Four-year-old Kaka-Hauwa Aji shrieked in pain and sweat rolled down her bare torso, as two nurses in crisp white hijabs disinfected a gaping shrapnel wound on her neck.
Her seven-year-old sister, Ya-zahra Aji, lay on the bed opposite, bandages wrapped around her right hand where the shards of molten metal from the off-target Nigerian Air Force bomb pierced her skin.
On Tuesday morning, the girls’ mother had left them and their six brothers and sisters in a tent at the camp for displaced people in Rann, northeast Nigeria, to go to a Red Cross food distribution post.
Moments later at least 70 people, including aid workers, were dead and more than 100 others injured.
“We first heard the roar of the fighter jet and suddenly there was a huge explosion which sent us running because it was clear the camp was under attack,” said Fati Yasin, who is in her 30s.
“As we ran in all directions we heard a second explosion,” she told AFP, her elder daughter now sobbing in pain.
Yasin said she rushed to the tent and found the two girls injured. Their traumatised siblings were crying beside them.
Seven beds in a ward run by the International Committee of the Red Cross (ICRC) at the Borno State Specialist Hospital in Maiduguri were occupied by victims of the bombardment on Wednesday.
In one, a seven-month-old baby boy lay sedated after being treated for shrapnel wounds to the neck and foot.
Ngwari Mustapha said she was carrying her son on her back and was running from the first air strike when he fell.
“My other child was injured in both legs,” she said in the Shuwa Arab language spoken in parts of the far north of remote Borno state near the border with Cameroon and Chad.
“My major grief is that my child was not harmed by Boko Haram but by the military that should protect us from Boko Haram.”
Nigeria’s military has blamed the air strike on the “fog of war”, saying its intended target was Boko Haram Islamist fighters reportedly spotted in the Kala-Balge area, of which Rann is part.
The conflict, which has left at least 20,000 dead since it began in 2009, has also made more than 2.6 million others homeless, leaving tens of thousands in dire need of food, shelter and healthcare.
Doctors Without Borders (MSF), which arrived in Rann last Saturday to conduct vaccination and malnutrition screening programmes, said 20,000 to 40,000 people were living in makeshift shelters there.
None of the medical charity’s staff was killed or injured but three aid workers from a Cameroonian firm hired by MSF to provide water and sanitation lost their lives, as did six Nigerian Red Cross workers.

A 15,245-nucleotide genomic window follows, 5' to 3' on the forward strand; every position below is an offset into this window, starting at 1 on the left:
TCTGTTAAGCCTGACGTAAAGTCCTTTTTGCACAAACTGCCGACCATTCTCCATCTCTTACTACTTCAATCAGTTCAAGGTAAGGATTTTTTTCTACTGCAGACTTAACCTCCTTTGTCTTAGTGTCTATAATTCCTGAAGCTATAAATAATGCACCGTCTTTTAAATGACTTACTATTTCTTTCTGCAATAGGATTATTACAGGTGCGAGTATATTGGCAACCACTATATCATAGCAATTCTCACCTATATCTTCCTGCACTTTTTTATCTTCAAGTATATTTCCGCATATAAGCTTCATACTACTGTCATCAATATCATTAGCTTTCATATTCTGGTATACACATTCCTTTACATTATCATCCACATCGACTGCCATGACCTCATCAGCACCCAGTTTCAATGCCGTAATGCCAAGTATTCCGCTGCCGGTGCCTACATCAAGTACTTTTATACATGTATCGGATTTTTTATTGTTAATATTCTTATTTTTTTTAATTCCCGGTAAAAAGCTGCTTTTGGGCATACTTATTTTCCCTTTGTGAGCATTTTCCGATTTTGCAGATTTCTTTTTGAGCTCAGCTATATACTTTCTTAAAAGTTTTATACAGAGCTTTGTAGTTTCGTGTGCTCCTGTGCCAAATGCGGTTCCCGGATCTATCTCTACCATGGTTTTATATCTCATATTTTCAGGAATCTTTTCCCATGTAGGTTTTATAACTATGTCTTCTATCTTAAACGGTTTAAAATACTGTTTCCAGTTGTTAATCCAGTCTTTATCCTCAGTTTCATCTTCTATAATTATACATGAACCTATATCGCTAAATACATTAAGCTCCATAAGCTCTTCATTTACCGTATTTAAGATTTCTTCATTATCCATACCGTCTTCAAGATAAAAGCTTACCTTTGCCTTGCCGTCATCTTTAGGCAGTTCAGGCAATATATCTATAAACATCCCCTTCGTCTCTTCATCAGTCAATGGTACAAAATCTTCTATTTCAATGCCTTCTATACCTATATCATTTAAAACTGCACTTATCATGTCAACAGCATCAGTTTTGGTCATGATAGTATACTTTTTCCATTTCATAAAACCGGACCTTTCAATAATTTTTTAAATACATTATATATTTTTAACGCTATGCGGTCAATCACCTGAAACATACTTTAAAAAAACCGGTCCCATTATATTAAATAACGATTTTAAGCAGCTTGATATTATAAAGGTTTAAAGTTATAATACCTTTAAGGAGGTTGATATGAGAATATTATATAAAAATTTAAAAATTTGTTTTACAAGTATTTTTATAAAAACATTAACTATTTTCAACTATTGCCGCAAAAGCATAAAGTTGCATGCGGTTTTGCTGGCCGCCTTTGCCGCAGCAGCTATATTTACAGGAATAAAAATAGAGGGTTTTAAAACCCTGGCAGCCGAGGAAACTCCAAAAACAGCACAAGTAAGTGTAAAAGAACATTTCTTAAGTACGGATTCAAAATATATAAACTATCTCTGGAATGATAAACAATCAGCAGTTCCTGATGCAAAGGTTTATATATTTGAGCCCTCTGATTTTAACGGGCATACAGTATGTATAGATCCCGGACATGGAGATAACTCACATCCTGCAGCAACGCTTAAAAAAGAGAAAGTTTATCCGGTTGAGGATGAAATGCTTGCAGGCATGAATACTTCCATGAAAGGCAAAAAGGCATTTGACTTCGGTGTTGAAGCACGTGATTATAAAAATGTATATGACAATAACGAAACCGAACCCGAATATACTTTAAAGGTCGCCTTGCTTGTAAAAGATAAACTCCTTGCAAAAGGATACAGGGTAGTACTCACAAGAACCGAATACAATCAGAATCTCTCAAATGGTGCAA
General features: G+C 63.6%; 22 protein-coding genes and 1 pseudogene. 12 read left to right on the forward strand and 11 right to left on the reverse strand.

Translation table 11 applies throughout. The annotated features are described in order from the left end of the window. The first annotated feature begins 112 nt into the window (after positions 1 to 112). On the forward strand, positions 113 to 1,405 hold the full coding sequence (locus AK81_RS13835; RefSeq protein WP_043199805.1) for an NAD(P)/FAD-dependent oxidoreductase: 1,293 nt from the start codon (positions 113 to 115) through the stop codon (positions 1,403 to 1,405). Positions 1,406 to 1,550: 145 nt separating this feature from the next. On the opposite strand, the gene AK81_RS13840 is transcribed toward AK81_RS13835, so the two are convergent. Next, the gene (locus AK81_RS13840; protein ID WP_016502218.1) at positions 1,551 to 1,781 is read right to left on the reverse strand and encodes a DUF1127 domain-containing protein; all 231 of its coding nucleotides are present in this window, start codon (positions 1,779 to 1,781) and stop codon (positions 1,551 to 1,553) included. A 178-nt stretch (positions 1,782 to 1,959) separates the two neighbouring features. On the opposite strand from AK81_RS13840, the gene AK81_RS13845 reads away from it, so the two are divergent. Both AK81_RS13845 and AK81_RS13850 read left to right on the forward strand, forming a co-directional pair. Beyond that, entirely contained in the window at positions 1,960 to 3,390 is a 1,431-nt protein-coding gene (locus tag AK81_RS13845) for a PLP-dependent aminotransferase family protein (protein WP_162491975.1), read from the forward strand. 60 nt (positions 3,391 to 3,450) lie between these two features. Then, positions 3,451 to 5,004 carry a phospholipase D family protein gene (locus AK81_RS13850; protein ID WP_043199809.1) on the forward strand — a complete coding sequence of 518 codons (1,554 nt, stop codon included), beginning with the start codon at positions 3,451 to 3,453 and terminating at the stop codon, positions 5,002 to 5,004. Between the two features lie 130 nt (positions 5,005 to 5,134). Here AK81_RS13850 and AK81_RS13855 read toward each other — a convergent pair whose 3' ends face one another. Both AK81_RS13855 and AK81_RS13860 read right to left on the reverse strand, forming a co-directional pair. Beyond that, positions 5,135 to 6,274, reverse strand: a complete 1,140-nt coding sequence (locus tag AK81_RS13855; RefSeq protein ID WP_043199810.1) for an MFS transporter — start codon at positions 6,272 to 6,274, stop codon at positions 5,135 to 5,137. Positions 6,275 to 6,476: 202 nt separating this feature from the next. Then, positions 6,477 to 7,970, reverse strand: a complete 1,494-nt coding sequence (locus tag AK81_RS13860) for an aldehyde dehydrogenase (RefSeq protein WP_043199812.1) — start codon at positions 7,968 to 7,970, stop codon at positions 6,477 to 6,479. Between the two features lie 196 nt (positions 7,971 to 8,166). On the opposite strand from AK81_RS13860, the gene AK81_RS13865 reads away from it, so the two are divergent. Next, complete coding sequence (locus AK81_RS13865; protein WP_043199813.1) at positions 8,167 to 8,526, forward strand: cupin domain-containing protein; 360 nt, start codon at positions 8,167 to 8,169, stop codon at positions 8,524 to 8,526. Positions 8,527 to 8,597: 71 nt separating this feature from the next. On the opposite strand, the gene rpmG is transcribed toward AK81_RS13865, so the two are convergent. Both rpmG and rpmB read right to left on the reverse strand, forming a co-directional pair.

Babagana Mohammed was one of the 11 local Red Cross staff injured. He suffered a broken leg, arm and shoulder.
“Many people were burnt to death and many others were injured,” he said from his bed, with his limbs in plaster.
“The jet struck a second time and killed more people and we couldn’t distribute the food aid due to the bombardment.”
A total of 74 wounded were evacuated from Rann to Maiduguri in the two days following the bombing, the ICRC said in an update late on Wednesday.
Baba Shehu Mohammed, a surgeon at the Borno State Specialist Hospital, said most have broken limbs, abdominal and chest injuries. Seven have had major operations, he added.
The public hospital had received 38 victims by Wednesday afternoon and 21 were being airlifted from Rann, said ICRC health coordinator Padshah Hashemi Said.
The ICRC runs a 50-bed facility at the hospital that specialises in trauma cases — the injuries caused by Boko Haram’s bombs and bullets.
But the unit was expected to fill up as military and humanitarian helicopters brought in more of the injured. In preparation, the hospital had freed up some of its 500 beds.
Two more hospitals in Maiduguri are treating patients.
Nigeria’s military maintains it did not deliberately target aid workers and has called the incident an accident.
A delegation, including President Muhammadu Buhari’s chief of staff Abba Kyari and Chief of Army Staff Lieutenant General Tukur Buratai, visited the injured in hospital on Wednesday.
The bombing has sent shockwaves through humanitarian agencies working in the crisis-hit region, potentially straining already tense ties with the authorities who have accused some of profiteering.
Agencies have called for better safeguards for the displaced and protection in the camps across the northeast.